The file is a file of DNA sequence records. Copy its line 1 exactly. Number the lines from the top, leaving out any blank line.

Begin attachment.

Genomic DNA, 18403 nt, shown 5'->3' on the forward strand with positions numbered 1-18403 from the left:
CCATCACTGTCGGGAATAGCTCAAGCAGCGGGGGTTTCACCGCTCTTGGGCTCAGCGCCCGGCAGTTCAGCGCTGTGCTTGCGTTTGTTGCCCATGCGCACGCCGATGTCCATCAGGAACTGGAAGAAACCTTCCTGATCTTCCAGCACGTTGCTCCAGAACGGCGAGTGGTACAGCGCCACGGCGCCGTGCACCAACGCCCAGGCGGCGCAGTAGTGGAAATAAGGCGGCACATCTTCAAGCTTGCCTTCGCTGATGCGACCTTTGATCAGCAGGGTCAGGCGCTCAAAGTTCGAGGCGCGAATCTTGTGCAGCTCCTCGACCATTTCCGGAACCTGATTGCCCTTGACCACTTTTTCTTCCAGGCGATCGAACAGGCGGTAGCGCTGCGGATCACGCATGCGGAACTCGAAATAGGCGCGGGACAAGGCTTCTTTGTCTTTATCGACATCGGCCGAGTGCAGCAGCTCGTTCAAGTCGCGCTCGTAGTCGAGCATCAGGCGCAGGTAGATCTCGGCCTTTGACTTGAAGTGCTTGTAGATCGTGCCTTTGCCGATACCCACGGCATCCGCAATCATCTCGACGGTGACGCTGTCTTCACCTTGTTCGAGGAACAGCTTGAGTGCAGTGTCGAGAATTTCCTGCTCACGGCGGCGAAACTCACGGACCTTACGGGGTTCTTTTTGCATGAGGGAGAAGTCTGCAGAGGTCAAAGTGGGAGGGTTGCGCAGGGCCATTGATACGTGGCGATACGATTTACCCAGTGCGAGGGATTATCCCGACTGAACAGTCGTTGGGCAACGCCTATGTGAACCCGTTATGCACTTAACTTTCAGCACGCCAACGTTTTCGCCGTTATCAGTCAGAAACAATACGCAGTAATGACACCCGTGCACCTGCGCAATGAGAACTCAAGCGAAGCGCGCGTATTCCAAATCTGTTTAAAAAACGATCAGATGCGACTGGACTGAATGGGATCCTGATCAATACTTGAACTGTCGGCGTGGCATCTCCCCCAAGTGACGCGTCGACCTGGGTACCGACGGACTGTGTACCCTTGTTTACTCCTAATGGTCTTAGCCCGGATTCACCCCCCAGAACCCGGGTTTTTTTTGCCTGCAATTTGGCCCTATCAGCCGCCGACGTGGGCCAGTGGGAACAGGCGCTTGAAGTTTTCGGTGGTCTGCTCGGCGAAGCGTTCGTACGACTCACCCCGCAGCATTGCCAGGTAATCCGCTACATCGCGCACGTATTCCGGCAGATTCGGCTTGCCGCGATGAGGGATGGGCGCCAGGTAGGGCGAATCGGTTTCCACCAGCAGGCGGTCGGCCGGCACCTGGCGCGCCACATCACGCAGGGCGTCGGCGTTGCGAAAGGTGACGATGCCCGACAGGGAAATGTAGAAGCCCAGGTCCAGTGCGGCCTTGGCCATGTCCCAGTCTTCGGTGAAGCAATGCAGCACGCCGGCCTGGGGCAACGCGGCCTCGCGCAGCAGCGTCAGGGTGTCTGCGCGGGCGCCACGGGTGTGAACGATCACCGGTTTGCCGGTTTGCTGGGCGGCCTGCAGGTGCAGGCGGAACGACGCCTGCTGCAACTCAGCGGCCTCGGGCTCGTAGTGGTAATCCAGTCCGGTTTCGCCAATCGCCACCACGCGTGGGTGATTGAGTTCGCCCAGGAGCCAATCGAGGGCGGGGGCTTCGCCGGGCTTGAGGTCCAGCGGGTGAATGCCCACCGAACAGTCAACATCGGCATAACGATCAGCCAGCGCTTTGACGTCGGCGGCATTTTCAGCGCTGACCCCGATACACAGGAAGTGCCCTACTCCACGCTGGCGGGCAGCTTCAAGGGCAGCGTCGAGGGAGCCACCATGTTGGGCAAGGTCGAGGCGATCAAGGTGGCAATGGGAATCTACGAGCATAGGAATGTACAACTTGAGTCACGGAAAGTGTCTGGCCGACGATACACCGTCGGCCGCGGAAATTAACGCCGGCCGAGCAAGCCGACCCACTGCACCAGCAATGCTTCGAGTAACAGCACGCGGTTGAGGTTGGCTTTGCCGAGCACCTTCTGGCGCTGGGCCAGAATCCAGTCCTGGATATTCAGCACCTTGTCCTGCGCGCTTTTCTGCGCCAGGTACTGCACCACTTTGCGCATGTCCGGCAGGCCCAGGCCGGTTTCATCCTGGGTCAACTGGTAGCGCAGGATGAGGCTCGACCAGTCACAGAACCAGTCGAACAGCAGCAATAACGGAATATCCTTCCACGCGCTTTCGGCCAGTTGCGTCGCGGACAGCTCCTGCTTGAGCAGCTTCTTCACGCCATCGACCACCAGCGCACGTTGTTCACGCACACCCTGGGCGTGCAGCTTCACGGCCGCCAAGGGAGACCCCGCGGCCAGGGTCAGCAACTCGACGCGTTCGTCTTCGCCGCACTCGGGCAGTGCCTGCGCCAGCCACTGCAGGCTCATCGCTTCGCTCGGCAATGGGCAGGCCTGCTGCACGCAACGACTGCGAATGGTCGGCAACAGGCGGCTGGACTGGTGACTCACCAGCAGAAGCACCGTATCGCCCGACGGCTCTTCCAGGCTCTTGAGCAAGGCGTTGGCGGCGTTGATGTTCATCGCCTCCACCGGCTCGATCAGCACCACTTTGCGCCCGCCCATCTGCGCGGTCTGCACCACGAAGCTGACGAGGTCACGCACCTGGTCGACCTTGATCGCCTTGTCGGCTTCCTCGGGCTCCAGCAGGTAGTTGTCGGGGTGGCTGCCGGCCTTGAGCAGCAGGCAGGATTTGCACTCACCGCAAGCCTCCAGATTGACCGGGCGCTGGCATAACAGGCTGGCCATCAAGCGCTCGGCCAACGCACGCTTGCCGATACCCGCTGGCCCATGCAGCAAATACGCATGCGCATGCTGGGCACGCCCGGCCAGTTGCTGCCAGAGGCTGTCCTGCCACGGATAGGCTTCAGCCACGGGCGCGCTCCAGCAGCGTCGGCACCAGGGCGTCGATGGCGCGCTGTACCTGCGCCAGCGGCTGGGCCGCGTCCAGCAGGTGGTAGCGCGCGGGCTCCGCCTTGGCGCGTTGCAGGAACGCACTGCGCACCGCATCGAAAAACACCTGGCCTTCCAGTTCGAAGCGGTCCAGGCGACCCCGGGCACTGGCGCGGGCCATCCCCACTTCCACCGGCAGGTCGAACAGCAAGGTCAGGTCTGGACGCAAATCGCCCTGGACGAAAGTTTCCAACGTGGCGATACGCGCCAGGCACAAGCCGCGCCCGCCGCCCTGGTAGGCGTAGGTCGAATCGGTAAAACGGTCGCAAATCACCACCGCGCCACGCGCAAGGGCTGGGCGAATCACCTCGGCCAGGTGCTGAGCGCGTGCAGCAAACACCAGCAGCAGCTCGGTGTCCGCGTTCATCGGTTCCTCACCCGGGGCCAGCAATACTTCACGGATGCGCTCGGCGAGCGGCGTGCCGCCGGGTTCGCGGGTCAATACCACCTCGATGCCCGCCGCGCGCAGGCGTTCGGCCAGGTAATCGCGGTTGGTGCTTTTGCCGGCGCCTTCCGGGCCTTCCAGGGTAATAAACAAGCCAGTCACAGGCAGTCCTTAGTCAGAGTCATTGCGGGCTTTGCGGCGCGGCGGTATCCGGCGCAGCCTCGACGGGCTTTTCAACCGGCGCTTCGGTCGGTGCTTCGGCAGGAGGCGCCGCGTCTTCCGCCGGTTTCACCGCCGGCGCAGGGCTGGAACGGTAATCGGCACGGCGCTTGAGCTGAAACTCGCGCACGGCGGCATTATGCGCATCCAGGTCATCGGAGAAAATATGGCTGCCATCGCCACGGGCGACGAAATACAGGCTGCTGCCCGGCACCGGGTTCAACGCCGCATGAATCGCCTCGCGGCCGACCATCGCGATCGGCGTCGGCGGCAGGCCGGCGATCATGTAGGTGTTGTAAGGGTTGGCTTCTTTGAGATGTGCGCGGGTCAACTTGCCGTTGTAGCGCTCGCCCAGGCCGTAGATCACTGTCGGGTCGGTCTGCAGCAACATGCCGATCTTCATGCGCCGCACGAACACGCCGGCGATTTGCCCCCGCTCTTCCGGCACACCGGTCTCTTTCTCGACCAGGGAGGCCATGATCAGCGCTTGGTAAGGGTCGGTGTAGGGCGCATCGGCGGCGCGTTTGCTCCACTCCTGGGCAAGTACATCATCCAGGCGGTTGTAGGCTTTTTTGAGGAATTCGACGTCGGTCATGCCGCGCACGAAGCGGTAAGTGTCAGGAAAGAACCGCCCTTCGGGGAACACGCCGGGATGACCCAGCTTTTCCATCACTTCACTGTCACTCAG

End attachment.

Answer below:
Genomic DNA, 18403 nt, shown 5'->3' on the forward strand with positions numbered 1-18403 from the left: